I have this ongoing programming project that analyzes and hacks on the OBJ's spit out by compilers and assemblers. Its design goal is to be able to read in anything that was produced to the Intel/TIS OMF spec and variants thereof (like PharLap's "Easy OMF"). 16 bit code, 32 bit code, mixed 16/32 bit code, etc.
This is the Grand Unification Theory of OBJ post-processors. It will be able to handle anything from a 1981 vintage version of Microsoft's Macro Assembler, to the latest 2006 version of Borland C++ Builder, and "do things" to their output.
As I've been working along and testing stuff produced by dozens of different compilers and assemblers, the one thing I've noticed is that virtually ALL of them, from the inception of the PC in 81' to current day 26 years later, have either code generation bugs, or produce output that, while it may work, is profoundly retarded in one way or another.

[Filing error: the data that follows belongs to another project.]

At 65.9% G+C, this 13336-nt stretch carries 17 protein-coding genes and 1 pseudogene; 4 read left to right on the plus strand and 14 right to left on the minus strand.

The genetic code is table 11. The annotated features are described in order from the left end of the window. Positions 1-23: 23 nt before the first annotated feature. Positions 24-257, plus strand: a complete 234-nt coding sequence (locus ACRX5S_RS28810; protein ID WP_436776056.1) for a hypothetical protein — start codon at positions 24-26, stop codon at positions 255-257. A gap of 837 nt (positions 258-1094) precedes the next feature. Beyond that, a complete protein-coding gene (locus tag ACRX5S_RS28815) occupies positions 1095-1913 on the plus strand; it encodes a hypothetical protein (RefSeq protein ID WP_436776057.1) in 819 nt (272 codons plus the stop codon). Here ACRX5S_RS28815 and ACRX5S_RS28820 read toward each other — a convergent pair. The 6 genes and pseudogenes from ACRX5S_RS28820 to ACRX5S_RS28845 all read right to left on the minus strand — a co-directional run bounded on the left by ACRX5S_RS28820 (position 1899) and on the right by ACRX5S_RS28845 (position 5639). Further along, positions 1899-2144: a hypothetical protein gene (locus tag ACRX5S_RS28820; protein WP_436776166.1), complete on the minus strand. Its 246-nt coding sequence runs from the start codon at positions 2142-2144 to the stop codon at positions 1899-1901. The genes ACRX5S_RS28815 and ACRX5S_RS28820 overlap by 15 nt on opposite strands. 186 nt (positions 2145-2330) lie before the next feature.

The latest thing that set me off on this rant is Microsoft MASM and Borland's TASM. Both of these assemblers (and SLR's Optasm) can generate some truly horrendous OMF in some situations that bloats the size of the OBJ by as much as 10X over what it needs to be. 10X is significant. If you're specifying say a 20K segment full of stuff and building it 2 bytes at a time by emitting 10,000 records, that's going to have an impact on linking performance compared to 20 records of 1K each. Particularly when each record adds 5 or 7 or 8 bytes of overhead (above the two bytes for the data itself).
Fixing a lot of this dumb stuff is in many ways its the classic textbook producer/consumer scenario. Take in streams of retarded crap and produce streams of optimized less retarded crap. The devil as always is in the details - there are so many ways these compilers do things inefficiently that its a lot of testing work just discovering the retardations, let alone fixing it.
And I'm not even into the peephole optimizer work yet ;-> I'm still in the structural reorganizations and optimizations on the OMF records phase. Its taken vast quantities of work just to get to where I can think about starting on the really interesting stuff.